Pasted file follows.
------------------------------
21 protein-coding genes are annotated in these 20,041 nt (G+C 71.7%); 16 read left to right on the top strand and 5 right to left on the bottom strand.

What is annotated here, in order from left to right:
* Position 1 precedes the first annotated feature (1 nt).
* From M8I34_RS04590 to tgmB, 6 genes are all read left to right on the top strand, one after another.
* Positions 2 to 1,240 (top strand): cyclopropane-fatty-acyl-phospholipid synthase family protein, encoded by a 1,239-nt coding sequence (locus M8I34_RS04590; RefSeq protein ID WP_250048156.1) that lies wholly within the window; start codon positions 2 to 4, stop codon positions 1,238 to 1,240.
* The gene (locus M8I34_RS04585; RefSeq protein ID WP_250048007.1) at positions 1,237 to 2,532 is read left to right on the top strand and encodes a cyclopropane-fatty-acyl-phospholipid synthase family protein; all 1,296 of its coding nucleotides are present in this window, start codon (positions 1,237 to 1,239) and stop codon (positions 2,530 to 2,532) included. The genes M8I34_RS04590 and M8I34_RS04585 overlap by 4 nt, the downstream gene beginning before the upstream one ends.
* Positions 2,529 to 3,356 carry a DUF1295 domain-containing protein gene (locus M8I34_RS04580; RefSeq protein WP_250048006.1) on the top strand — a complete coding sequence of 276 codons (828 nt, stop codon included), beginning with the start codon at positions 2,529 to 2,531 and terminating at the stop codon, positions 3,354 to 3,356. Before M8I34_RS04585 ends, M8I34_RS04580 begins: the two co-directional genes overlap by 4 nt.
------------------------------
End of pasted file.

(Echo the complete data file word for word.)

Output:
21 protein-coding genes are annotated in these 20,041 nt (G+C 71.7%); 16 read left to right on the top strand and 5 right to left on the bottom strand.

What is annotated here, in order from left to right:
* Position 1 precedes the first annotated feature (1 nt).
* From M8I34_RS04590 to tgmB, 6 genes are all read left to right on the top strand, one after another.
* Positions 2 to 1,240 (top strand): cyclopropane-fatty-acyl-phospholipid synthase family protein, encoded by a 1,239-nt coding sequence (locus M8I34_RS04590; RefSeq protein ID WP_250048156.1) that lies wholly within the window; start codon positions 2 to 4, stop codon positions 1,238 to 1,240.
* The gene (locus M8I34_RS04585; RefSeq protein ID WP_250048007.1) at positions 1,237 to 2,532 is read left to right on the top strand and encodes a cyclopropane-fatty-acyl-phospholipid synthase family protein; all 1,296 of its coding nucleotides are present in this window, start codon (positions 1,237 to 1,239) and stop codon (positions 2,530 to 2,532) included. The genes M8I34_RS04590 and M8I34_RS04585 overlap by 4 nt, the downstream gene beginning before the upstream one ends.
* Positions 2,529 to 3,356 carry a DUF1295 domain-containing protein gene (locus M8I34_RS04580; RefSeq protein WP_250048006.1) on the top strand — a complete coding sequence of 276 codons (828 nt, stop codon included), beginning with the start codon at positions 2,529 to 2,531 and terminating at the stop codon, positions 3,354 to 3,356. Before M8I34_RS04585 ends, M8I34_RS04580 begins: the two co-directional genes overlap by 4 nt.